COMMUNAL farmers in the Ndiyona Constituency in the Kavango Region are angry over an agricultural project embarked upon without their consent. They claim it will dislocate them from their homesteads and mahangu fields.
A spokesperson for the group, Romanus Shampapi Shiremo, yesterday said that Ndiyona Constituency councillor Hildegard Mangundu, Gciriku Traditional Authority chief Kassium Shiyambi, and some headmen in the area had reached an agreement with an unknown South African investor for the allocation of 2 000 hectares to be set aside for crop production.
But he said no consultation took place with field owners at Ndiyona, Shihoro, Rucara, Hoha, and Kashipe villages that will be affected.
He said many people would be dislodged from their homesteads and mahangu fields.
Worse still, the disgruntled group claimed, is that the land allocation was done without the approval of the Kavango Communal Land Board, or the requisite procedures being followed.
Shiremo said there was no offer of compensation for those farmers who would have to move, no feasibility study was conducted, and no environmental clearance certificate was issued.
The Environmental Management Act of 2007 stipulates that no development may take place without an environmental clearance certificate. Contravention of this stipulation can lead to a fine of up to N$500 000 or imprisonment for 25 years, or both.
Shiremo was also quick to point out that it is illegal to put up fences in communal areas without permission.
"There is corruption going on here. Why is there total disregard for the laws of this country from people who have taken an oath to uphold and protect the Namibian Constitution and to be faithful to the people of this country?" he asked.
In a petition signed by 79 farmers and handed to Kavango Governor Maurus Nekaro, the Ministry of Lands and Resettlement and the Communal Land Board, the group said they were never consulted and never consented to giving up the customary land rights they are entitled to under the Communal Land Reform Act of 2002.
In a radio broadcast on the NBC's RuKavango radio service on January 15, Mangundu confirmed the allocation to the South African investor and said some mahangu fields in the area would be taken over to make way for the private agricultural scheme.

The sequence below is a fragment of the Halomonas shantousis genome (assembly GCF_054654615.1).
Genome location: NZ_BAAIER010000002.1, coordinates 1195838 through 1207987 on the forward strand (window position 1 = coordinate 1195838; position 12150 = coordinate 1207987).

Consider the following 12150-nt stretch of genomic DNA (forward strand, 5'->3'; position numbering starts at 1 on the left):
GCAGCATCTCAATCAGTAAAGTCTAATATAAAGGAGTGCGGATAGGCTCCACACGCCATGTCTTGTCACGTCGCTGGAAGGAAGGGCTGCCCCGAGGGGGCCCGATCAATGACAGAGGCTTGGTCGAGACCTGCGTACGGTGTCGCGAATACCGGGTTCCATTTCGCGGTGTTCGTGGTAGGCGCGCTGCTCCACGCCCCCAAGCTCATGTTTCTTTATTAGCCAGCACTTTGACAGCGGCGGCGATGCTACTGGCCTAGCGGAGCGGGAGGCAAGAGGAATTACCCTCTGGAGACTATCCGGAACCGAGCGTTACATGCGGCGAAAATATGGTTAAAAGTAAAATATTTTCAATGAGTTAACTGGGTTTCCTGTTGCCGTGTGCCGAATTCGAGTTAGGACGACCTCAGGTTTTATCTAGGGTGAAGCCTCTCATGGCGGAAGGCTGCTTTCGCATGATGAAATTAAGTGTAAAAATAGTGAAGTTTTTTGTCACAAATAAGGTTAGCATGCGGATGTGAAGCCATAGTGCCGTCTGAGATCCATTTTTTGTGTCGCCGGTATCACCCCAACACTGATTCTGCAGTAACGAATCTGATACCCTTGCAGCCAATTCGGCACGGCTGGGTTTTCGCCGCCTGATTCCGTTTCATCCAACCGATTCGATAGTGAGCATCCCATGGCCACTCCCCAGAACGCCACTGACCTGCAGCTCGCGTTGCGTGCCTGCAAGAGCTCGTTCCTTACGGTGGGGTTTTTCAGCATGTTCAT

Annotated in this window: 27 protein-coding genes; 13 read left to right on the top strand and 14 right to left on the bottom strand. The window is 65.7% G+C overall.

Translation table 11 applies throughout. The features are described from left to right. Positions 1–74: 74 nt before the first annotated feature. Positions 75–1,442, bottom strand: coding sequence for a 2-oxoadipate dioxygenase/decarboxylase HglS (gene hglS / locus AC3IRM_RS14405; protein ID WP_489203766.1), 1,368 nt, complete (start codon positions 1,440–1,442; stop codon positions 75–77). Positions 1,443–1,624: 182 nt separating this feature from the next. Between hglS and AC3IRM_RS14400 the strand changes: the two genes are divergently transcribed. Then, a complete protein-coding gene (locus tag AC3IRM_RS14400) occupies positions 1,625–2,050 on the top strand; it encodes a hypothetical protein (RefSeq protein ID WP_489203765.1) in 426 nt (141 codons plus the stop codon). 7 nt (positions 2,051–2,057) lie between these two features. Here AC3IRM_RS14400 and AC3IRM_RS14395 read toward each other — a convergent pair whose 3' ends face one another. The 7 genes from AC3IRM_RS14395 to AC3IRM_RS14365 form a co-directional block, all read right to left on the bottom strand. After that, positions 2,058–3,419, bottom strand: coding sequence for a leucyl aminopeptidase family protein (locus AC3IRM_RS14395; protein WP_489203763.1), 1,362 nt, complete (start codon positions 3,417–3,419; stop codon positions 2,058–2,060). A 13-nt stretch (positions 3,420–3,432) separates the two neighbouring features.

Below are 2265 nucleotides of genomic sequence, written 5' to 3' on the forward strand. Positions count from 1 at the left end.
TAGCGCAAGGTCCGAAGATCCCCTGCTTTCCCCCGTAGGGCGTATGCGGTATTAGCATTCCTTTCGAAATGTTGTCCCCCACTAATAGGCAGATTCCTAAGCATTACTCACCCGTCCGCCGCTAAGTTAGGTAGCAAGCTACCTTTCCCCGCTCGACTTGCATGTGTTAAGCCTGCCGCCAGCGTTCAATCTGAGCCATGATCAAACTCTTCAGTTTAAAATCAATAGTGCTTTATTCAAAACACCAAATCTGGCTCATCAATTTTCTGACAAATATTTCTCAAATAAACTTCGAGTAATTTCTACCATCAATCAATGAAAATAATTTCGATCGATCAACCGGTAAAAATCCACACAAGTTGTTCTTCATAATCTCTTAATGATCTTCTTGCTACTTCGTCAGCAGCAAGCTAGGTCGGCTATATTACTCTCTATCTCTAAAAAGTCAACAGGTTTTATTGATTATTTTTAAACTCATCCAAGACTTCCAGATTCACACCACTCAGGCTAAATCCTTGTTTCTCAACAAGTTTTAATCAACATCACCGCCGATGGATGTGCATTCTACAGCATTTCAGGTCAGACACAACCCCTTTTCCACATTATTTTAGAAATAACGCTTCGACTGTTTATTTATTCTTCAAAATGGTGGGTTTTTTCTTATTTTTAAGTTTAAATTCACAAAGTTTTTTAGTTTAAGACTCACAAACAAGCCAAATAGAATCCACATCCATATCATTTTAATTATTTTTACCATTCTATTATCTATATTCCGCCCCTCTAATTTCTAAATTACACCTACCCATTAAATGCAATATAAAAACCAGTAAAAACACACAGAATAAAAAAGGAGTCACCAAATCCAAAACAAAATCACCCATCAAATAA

But the farmers say the lease cannot be granted if it directly and unreasonably interferes or curtails their use and enjoyment of the commonage.
The investor's Namibian consultant, Leon Tjihero, has reportedly started clearing large tracts of land with 300 temporary workers, while 50 casual workers are putting up fences around the allocated land.
In the process, said Shiremo, mahangu fields and wild vegetation and animals are being destroyed.
"While no formal permission was granted, no action is taken to halt the process," he added.
Kavango Communal Land Board secretariat member Leah Sasizo yesterday said the land board had not received an application for land use by the South African investor, which councillor Mangundu has identified as HGM Agri-Investments.
According to her, the traditional authority is supposed to have the consent of affected communities before land can be allocated for occupation.
"The people are crying; their land have just been taken," Sasizo said. "This is illegal. People must write a letter to the land board."
Mangundu disputed the claim that no formal procedures were followed.
She said discussions were first held with the traditional authority, after which all necessary documents were given to the land board and the lands ministry.
She said the traditional chiefs and headmen had consultations with field owners, and it is not true that communities are against the agricultural project.
"We have had five meetings with the communities and the royal king [Shiyambi]. All communities were involved. The allegations come from those who are not in favour of the project. We have given the land to the investor so that our children can have jobs and a future. They forget the aim of this project is for food security and to create jobs," Mangundu said.
The project, she said, has already created 300 temporary jobs.
She denied that homesteads or mahangu fields were being destroyed.
She said the South African investor intends to plant maize, potatoes and vegetables.
Mangundu also said that meetings would be held to discuss compensation to those who have lost their fields.
Mangundu did acknowledge that the necessary paperwork was still outstanding, saying: "Just to be honest, when investors come and get land, they are really offered [land]. This is so for most of the green schemes. They are often granted without a leasehold. We are still waiting for a leasehold."